One section of artificial intelligence has hit a roadblock, as Julie Creswell reported on June 20th, also in the New York Times, that “Orlando Pulls the Plug on Its Amazon Facial Recognition Program.” That police-department effort, powered by Amazon’s two-year-old Rekognition product, was ended in the wake of protesters rightfully concerned that it could be used to track them “or others whom authorities see as suspicious, rather than being limited to individuals who are committing crimes.”  This won’t, though, be the end of large organizations vacuuming up millions of faces and attaching them to credit reports, medical files, purchasing histories, cell phone records, and so on, and it is unrealistic to think your face will not be with your name in plenty of huge databases within ten years.  There will be good and bad aspects to what is already the means to attach a personal history to a high share of facial photographs, making everyone an even faster and sharper data analyst than Penelope Garcia on CBS’s television show Criminal Minds.  Even if such technology is legally restricted, it will still be used.

Moving on to human resources issues, we have, also in the Times, “A.I. as Talent Scout:  Unorthodox Hires, and Maybe Lower Pay” (Noam Scheiber, December 6th).  That piece showed how companies can use a baseball-style Bill James or Moneyball system to identify winning job candidates lacking conventionally expected credentials, for whom, per a Columbia economist, the organization “doesn’t seem to have to compete… as much.”  A fundamental improvement over the long-time use of automated scanning for key words on resumes, the service Eightfold can look for related but not identical experiences.  One drawback Scheiber named was that people might feel “a sense of unfairness… if a computer were to make hiring, firing and promotion decisions” – that made me laugh, as those verdicts, when made by humans, have been notoriously erratic since long before the first computer was made.  Just as modern technology can put chubby or awkward-throwing but superbly hitting players into major-league careers, it can do the same for those with credentials slightly off balance in cubicle jobs.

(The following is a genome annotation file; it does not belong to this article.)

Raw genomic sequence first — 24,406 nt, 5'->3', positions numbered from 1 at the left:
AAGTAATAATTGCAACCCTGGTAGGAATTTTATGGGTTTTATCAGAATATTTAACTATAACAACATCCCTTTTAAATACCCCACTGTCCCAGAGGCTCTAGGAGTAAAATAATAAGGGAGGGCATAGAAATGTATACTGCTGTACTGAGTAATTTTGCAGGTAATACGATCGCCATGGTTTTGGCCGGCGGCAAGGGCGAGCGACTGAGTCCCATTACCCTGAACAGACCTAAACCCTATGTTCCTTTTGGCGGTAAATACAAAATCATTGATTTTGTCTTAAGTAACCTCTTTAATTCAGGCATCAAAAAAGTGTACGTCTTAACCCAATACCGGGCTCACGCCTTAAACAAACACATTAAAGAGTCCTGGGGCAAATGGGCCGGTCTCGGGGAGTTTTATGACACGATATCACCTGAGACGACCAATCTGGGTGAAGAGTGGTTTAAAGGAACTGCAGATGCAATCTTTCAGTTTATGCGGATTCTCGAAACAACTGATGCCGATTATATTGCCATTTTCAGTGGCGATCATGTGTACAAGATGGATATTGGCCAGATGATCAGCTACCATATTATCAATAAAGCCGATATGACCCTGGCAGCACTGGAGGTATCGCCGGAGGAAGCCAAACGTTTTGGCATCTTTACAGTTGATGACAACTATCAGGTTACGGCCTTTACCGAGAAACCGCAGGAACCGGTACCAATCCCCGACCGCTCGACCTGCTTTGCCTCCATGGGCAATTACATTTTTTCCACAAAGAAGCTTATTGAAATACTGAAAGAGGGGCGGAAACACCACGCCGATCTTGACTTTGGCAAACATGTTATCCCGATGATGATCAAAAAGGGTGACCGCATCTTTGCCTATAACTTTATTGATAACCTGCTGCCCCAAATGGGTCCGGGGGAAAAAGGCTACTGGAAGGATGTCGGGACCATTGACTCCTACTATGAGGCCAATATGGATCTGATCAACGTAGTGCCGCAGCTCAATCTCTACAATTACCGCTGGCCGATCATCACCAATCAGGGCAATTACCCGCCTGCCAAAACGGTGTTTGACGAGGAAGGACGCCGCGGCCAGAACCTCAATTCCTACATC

We end on a pessimistic note from Timothy Egan, in the December 7th New York Times.  As before, we’ve known about threats from “The Deadly Soul of a New Machine” for a while, but it isn’t the whole story.  Yes, October’s Lion Air flight disaster may have been caused by an excessively dominant, in effect faulty, “advanced electronic brain,” but such things have saved many more lives than that, and saying that one driverless-car pedestrian death means that “there shouldn’t be any rush… to hand over the steering wheel to a driver without a heartbeat,” and that a good summary for artificially intelligent devices is “Our invention.  Our folly,” is out of touch with the reality of what such systems are doing now, let alone how they will perform when bugs that caused both disasters are removed.  We don’t need naivete, but we can also do without looking only at the worst.  Artificial intelligence is still only algorithmic, and will continue to present problems, but it is still overwhelmingly positive.  As for its future, stay tuned.